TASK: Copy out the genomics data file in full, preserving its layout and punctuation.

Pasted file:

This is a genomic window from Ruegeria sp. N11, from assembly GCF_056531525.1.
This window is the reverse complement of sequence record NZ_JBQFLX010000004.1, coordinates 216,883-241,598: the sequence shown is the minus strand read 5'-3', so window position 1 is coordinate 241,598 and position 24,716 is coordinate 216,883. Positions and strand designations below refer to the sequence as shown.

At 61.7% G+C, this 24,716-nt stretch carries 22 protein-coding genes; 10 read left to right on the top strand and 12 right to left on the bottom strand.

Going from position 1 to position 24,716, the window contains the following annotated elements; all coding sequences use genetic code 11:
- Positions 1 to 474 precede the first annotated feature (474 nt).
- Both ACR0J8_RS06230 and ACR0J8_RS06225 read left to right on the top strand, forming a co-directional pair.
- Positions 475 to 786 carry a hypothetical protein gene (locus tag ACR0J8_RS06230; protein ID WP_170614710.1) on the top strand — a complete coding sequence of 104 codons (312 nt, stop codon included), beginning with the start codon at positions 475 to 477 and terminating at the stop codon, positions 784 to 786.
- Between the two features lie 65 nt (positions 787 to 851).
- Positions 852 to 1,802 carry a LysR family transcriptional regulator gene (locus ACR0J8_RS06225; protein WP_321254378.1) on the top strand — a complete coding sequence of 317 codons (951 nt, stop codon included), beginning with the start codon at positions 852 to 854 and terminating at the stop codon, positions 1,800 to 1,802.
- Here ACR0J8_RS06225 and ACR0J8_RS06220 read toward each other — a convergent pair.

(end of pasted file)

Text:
This is a genomic window from Ruegeria sp. N11, from assembly GCF_056531525.1.
This window is the reverse complement of sequence record NZ_JBQFLX010000004.1, coordinates 216,883-241,598: the sequence shown is the minus strand read 5'-3', so window position 1 is coordinate 241,598 and position 24,716 is coordinate 216,883. Positions and strand designations below refer to the sequence as shown.

At 61.7% G+C, this 24,716-nt stretch carries 22 protein-coding genes; 10 read left to right on the top strand and 12 right to left on the bottom strand.

Going from position 1 to position 24,716, the window contains the following annotated elements; all coding sequences use genetic code 11:
- Positions 1 to 474 precede the first annotated feature (474 nt).
- Both ACR0J8_RS06230 and ACR0J8_RS06225 read left to right on the top strand, forming a co-directional pair.
- Positions 475 to 786 carry a hypothetical protein gene (locus tag ACR0J8_RS06230; protein ID WP_170614710.1) on the top strand — a complete coding sequence of 104 codons (312 nt, stop codon included), beginning with the start codon at positions 475 to 477 and terminating at the stop codon, positions 784 to 786.
- Between the two features lie 65 nt (positions 787 to 851).
- Positions 852 to 1,802 carry a LysR family transcriptional regulator gene (locus ACR0J8_RS06225; protein WP_321254378.1) on the top strand — a complete coding sequence of 317 codons (951 nt, stop codon included), beginning with the start codon at positions 852 to 854 and terminating at the stop codon, positions 1,800 to 1,802.
- Here ACR0J8_RS06225 and ACR0J8_RS06220 read toward each other — a convergent pair.